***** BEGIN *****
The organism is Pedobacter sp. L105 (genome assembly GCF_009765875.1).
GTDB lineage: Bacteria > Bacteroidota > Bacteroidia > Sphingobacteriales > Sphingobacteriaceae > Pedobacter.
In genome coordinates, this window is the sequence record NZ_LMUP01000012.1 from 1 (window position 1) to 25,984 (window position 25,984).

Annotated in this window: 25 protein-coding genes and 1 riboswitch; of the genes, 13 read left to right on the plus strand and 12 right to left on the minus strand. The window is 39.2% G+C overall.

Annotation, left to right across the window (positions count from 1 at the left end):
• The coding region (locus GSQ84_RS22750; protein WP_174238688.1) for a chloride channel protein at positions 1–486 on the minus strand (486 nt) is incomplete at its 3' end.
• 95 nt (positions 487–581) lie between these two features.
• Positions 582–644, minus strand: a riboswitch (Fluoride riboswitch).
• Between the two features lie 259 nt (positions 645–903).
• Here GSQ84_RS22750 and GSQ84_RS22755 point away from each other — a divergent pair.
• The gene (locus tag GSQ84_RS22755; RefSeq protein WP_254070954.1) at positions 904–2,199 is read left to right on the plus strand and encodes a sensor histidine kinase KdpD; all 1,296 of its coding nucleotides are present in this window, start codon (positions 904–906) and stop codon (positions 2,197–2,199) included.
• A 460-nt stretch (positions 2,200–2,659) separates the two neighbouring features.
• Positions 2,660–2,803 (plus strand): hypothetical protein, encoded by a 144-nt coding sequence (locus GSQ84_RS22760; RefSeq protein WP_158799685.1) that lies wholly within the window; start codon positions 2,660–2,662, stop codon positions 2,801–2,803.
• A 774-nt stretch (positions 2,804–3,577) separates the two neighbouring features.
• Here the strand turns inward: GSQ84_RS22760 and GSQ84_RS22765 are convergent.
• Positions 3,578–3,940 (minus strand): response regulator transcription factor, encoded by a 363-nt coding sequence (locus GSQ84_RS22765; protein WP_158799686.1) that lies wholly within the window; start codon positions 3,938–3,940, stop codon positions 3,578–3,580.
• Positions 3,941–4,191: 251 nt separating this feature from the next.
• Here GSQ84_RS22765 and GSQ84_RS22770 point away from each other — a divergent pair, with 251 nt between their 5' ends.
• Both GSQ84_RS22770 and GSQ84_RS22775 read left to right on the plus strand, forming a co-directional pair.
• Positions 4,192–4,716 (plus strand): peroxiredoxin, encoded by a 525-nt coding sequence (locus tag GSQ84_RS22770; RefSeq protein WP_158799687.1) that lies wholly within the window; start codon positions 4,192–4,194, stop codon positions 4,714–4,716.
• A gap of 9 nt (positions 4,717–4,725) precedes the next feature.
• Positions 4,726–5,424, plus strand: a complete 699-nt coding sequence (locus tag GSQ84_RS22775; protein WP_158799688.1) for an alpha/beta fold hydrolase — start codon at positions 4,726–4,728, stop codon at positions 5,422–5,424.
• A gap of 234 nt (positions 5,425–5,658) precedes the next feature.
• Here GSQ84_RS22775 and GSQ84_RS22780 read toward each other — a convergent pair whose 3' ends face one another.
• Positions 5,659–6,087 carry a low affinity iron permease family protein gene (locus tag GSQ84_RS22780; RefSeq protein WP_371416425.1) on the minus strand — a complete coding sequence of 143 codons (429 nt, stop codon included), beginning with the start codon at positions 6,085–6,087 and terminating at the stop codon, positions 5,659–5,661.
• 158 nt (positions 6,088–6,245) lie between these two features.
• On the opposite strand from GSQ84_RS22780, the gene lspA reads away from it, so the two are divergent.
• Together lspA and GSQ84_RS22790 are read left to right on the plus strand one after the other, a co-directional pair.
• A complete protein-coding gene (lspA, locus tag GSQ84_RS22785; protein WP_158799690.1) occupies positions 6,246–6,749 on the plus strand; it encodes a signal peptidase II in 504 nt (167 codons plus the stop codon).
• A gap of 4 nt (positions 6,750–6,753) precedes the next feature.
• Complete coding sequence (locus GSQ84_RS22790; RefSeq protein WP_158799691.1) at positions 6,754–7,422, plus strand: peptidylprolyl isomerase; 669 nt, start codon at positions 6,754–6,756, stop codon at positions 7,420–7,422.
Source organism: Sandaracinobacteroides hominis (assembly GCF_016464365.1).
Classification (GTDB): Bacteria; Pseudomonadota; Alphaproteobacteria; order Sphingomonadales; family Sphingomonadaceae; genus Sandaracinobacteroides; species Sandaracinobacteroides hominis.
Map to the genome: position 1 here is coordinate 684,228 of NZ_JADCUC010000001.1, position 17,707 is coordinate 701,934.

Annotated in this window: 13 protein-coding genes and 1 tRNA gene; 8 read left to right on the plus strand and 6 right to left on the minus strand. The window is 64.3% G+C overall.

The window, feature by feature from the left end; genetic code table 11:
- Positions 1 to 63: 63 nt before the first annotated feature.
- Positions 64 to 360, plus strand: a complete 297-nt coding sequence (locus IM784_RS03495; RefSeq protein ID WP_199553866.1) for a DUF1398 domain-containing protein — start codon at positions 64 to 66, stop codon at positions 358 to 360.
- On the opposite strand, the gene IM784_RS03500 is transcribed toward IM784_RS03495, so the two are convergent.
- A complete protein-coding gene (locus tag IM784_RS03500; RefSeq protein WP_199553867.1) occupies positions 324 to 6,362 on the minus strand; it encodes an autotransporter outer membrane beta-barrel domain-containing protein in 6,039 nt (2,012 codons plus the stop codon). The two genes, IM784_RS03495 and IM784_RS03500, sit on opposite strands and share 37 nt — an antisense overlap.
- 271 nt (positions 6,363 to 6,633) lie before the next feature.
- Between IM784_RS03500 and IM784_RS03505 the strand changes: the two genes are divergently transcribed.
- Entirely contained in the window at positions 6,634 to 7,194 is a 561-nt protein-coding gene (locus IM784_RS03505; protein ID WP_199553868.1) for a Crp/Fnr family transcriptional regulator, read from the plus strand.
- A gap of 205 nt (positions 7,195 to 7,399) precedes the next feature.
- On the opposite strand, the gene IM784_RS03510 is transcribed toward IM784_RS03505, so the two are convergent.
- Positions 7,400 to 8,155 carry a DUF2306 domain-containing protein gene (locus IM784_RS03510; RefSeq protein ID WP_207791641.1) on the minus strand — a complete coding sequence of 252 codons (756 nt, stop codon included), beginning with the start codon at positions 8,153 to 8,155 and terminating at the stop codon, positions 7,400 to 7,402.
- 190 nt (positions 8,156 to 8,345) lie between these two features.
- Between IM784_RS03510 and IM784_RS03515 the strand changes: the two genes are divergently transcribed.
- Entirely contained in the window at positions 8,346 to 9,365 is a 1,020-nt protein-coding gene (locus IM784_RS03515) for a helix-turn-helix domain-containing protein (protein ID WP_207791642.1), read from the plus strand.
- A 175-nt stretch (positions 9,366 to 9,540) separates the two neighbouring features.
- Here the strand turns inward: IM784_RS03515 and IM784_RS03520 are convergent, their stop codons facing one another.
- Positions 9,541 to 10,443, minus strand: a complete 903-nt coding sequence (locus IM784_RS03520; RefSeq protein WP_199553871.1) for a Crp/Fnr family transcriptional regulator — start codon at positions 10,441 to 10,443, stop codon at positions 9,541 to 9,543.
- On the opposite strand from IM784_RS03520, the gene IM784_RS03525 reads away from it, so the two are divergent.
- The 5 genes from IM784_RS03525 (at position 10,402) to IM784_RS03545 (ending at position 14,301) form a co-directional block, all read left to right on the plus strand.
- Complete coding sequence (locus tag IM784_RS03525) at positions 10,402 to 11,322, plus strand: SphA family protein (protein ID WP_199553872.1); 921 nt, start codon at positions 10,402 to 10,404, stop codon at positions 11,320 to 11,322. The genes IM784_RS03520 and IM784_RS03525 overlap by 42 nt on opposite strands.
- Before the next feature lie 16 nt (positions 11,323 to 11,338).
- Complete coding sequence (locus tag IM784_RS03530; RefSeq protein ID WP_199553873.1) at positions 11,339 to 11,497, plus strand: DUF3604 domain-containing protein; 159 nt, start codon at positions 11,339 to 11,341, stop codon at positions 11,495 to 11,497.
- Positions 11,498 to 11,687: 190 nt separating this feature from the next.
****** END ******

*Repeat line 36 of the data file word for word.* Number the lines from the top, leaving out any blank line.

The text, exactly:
The window, feature by feature from the left end; genetic code table 11: